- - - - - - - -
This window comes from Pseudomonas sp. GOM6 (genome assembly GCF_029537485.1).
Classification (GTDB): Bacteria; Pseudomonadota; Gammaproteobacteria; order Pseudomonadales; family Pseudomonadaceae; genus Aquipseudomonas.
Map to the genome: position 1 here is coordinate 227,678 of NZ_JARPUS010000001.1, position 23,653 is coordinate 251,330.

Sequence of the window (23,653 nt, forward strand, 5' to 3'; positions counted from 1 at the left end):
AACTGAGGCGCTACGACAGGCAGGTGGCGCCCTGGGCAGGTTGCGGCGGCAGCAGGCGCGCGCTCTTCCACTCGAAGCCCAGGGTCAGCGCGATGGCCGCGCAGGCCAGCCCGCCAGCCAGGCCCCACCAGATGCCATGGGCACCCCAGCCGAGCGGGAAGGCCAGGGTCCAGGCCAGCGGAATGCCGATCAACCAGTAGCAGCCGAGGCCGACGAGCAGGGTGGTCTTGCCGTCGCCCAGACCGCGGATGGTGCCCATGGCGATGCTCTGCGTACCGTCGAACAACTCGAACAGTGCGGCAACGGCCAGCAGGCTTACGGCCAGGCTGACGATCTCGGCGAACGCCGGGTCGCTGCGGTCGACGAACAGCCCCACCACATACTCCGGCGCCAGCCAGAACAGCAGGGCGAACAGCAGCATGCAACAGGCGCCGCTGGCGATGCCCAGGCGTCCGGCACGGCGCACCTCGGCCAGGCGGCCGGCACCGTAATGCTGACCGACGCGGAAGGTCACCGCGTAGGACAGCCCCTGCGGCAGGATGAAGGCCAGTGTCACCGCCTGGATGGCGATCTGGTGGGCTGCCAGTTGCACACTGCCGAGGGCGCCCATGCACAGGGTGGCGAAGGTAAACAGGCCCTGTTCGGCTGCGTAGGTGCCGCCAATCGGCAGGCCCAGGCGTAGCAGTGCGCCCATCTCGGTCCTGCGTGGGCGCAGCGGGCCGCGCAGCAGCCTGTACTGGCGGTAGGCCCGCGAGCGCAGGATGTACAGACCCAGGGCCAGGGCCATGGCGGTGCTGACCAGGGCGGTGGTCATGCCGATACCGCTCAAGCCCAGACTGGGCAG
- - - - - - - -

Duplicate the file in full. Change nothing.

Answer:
This window comes from Pseudomonas sp. GOM6 (genome assembly GCF_029537485.1).
Classification (GTDB): Bacteria; Pseudomonadota; Gammaproteobacteria; order Pseudomonadales; family Pseudomonadaceae; genus Aquipseudomonas.
Map to the genome: position 1 here is coordinate 227,678 of NZ_JARPUS010000001.1, position 23,653 is coordinate 251,330.

Sequence of the window (23,653 nt, forward strand, 5' to 3'; positions counted from 1 at the left end):
AACTGAGGCGCTACGACAGGCAGGTGGCGCCCTGGGCAGGTTGCGGCGGCAGCAGGCGCGCGCTCTTCCACTCGAAGCCCAGGGTCAGCGCGATGGCCGCGCAGGCCAGCCCGCCAGCCAGGCCCCACCAGATGCCATGGGCACCCCAGCCGAGCGGGAAGGCCAGGGTCCAGGCCAGCGGAATGCCGATCAACCAGTAGCAGCCGAGGCCGACGAGCAGGGTGGTCTTGCCGTCGCCCAGACCGCGGATGGTGCCCATGGCGATGCTCTGCGTACCGTCGAACAACTCGAACAGTGCGGCAACGGCCAGCAGGCTTACGGCCAGGCTGACGATCTCGGCGAACGCCGGGTCGCTGCGGTCGACGAACAGCCCCACCACATACTCCGGCGCCAGCCAGAACAGCAGGGCGAACAGCAGCATGCAACAGGCGCCGCTGGCGATGCCCAGGCGTCCGGCACGGCGCACCTCGGCCAGGCGGCCGGCACCGTAATGCTGACCGACGCGGAAGGTCACCGCGTAGGACAGCCCCTGCGGCAGGATGAAGGCCAGTGTCACCGCCTGGATGGCGATCTGGTGGGCTGCCAGTTGCACACTGCCGAGGGCGCCCATGCACAGGGTGGCGAAGGTAAACAGGCCCTGTTCGGCTGCGTAGGTGCCGCCAATCGGCAGGCCCAGGCGTAGCAGTGCGCCCATCTCGGTCCTGCGTGGGCGCAGCGGGCCGCGCAGCAGCCTGTACTGGCGGTAGGCCCGCGAGCGCAGGATGTACAGACCCAGGGCCAGGGCCATGGCGGTGCTGACCAGGGCGGTGGTCATGCCGATACCGCTCAAGCCCAGACTGGGCAG